While, constitutionally, India is a secular country with protections for religious minorities, Indians still generally experience “high” levels of government restrictions on religion, according to an annual Pew Research Center study. Nine states have made it illegal for Christians and Muslims to proselytize. Government restrictions on religion may influence census takers to state a religious affiliation other than the one they practice or believe in, though a Pew Research Center survey also found that religious switching is unusual.
The map template used throughout this report is based on the Census of India map. It is one of many maps of India, and it has both strengths and weaknesses. The map used here depicts the boundaries of states and territories according to the Indian government, including areas within them for which data was unavailable in 2011. The reasons for missing data vary. For example, a portion of the Western state of Gujarat is usually under standing water during the monsoon season. North Sentinel Island, officially part of the Andaman and Nicobar Island administrative region, is home to the Sentinelese, an uncontacted tribe. The tribe has a long history of vigorous defense against outsiders, including attacks on approaching boats that have killed prospective visitors. The island is protected and monitored remotely by the Indian government but is effectively sovereign.
A large swath of Jammu and Kashmir, as it is depicted in the map, covers the region of Kashmir occupied by Pakistan, where demographic data on Indians is not collected. The northeastern section of the state has been occupied by the Chinese military since the 1950s but is mostly uninhabited. While the Indian government regards the full area labeled Jammu and Kashmir as unequivocally part of India and views long-standing occupations as illegal, the governments of Pakistan and China do not. International organizations like the United Nations recognize these regions as disputed. Pew Research Center takes no position on the matter of which countries’ claims to this region are legitimate. Rather, this map was chosen because it is consistent with the main data source and is commonly accepted as accurate by people in India.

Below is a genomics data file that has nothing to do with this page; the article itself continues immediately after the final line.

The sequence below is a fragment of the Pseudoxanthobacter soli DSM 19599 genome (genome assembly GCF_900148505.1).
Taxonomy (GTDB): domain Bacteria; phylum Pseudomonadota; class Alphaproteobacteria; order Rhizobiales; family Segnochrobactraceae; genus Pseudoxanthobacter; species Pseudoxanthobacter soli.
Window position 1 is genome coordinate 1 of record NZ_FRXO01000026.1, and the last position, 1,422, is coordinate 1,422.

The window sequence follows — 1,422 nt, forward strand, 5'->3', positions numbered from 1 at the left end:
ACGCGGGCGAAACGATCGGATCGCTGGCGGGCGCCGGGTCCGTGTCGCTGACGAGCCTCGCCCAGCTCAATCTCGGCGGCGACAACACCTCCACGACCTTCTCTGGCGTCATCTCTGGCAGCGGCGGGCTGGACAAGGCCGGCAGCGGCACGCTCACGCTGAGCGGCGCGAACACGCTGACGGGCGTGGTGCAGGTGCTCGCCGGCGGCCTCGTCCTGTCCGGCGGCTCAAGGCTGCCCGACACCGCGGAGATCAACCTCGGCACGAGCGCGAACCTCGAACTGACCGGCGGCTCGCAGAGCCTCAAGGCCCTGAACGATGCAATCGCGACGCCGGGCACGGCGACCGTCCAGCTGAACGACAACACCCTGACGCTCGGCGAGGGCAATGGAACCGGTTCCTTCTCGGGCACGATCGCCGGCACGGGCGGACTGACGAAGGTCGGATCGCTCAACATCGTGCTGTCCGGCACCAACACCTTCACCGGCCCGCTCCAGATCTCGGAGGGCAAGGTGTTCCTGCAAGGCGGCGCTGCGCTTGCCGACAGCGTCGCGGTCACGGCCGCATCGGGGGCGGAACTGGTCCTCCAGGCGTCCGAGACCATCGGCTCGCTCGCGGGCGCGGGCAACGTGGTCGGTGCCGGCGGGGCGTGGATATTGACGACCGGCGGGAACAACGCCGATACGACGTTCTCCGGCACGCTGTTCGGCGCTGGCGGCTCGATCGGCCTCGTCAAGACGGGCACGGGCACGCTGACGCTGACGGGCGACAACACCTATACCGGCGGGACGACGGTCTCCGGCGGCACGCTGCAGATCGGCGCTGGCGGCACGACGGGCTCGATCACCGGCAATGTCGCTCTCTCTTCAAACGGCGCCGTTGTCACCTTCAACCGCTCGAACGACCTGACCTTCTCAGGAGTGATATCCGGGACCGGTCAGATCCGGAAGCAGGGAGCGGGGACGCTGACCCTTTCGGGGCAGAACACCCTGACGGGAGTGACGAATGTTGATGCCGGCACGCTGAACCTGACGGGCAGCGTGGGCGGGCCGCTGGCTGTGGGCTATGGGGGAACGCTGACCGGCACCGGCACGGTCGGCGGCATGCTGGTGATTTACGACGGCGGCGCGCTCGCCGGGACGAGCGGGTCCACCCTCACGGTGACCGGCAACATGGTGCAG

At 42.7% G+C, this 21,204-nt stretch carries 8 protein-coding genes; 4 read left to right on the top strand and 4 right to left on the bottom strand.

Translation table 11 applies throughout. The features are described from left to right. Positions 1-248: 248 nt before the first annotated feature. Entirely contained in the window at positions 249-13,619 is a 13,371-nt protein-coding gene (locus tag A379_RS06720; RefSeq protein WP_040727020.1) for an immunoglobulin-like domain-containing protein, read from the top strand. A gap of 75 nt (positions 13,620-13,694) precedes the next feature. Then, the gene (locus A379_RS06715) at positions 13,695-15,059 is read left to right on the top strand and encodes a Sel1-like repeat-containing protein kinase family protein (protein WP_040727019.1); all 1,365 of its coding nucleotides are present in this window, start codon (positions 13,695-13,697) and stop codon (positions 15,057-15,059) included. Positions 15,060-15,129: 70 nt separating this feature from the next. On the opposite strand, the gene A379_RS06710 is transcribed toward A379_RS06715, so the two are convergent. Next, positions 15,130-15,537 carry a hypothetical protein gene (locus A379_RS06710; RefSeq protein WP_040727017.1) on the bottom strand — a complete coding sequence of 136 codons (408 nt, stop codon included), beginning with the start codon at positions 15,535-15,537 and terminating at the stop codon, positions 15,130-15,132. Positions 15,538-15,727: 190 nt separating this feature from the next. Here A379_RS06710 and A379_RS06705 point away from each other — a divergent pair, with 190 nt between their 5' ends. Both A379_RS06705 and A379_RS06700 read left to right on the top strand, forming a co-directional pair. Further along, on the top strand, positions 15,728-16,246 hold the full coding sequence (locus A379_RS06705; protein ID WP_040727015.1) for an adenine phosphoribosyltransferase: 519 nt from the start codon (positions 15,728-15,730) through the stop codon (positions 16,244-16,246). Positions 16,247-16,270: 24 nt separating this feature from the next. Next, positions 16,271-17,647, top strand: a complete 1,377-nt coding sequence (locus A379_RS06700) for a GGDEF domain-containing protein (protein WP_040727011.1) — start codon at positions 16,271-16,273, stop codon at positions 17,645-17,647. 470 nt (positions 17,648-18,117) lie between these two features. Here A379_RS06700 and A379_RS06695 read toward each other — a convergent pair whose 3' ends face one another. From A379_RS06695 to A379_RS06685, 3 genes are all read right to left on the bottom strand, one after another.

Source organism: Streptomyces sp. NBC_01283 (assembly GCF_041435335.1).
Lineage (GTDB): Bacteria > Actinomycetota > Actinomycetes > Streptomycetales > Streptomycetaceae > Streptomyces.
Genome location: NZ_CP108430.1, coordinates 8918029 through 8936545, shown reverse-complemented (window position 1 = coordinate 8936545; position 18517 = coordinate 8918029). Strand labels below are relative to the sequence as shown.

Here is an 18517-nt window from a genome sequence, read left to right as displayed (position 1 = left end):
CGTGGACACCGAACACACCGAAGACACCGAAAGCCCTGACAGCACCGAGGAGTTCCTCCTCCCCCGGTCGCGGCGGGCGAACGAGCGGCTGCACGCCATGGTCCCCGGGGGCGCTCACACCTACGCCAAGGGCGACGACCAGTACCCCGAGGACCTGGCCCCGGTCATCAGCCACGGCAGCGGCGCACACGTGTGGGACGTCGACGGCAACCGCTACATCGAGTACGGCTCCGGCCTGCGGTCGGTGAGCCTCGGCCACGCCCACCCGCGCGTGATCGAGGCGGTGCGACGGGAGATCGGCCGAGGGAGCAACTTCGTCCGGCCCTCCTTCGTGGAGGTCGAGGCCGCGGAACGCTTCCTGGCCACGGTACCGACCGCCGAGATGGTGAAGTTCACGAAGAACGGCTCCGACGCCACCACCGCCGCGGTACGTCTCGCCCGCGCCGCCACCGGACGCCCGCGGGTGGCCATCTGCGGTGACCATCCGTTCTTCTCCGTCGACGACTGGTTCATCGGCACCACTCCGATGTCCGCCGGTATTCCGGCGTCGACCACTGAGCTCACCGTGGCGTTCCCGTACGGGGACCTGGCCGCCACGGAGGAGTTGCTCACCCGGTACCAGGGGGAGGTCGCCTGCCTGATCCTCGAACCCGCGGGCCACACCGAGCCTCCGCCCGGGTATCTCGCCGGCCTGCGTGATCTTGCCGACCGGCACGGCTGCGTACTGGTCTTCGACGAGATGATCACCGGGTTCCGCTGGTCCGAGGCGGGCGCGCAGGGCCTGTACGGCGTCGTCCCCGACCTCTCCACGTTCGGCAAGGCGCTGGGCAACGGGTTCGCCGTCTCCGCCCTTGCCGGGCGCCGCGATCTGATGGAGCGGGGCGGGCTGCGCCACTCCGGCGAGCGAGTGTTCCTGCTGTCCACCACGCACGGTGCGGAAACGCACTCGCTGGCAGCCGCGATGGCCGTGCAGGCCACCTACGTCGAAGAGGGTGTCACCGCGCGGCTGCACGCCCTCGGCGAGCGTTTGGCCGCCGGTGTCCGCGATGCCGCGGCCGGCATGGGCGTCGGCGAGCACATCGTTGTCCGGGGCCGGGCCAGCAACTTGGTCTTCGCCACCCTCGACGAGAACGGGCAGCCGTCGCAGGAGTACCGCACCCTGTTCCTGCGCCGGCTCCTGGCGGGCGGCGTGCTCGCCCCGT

The section of this report on the relationship between religion, fertility and its correlates presents the predicted number of children an average Indian woman in her 40s would have, controlling for other factors, in order to estimate the degree to which fertility gaps can be explained by other differences between religious groups. These were calculated using a weighted multilevel mixed-effects generalized linear model assuming a Gaussian distribution. The sample consists of 149,294 ever-married women ages 40 to 49 (1,49,294 in the Indian number system) in wave four of the NFHS (the most recent for which microdata is available). The model accounted for religious affiliation, urban versus rural setting and the interaction between the two as factors. It also accounted for linear and nonlinear effects of the common household wealth score, years of schooling and age. Women were modeled as nested within districts (the primary sampling unit in the NFHS), with districts nested within states. The model includes a random slope to allow the effect of religion to differ from state to state.
These groups also differ in their average age at first marriage and first birth. Both Hindu and Muslim women in their 40s married for the first time at age 18, on average, and the average age for Christians was 21. On average, Hindu women had their first child at age 21, Muslims at 20 and Christians at 22. Since these factors could also be related to fertility, they were included in robustness checks of the model. The results generally hold with or without these additional variables. The predicted number of children for Christians is 3.8 if ages at first marriage and birth are accounted for, compared to 3.5 if they are not. Estimates for Hindus and Muslims change by less than 0.1 when these variables are included. Because age at first marriage and birth are closely related to education, and excluding them does not meaningfully affect results, they were dropped from the final model to avoid overfitting.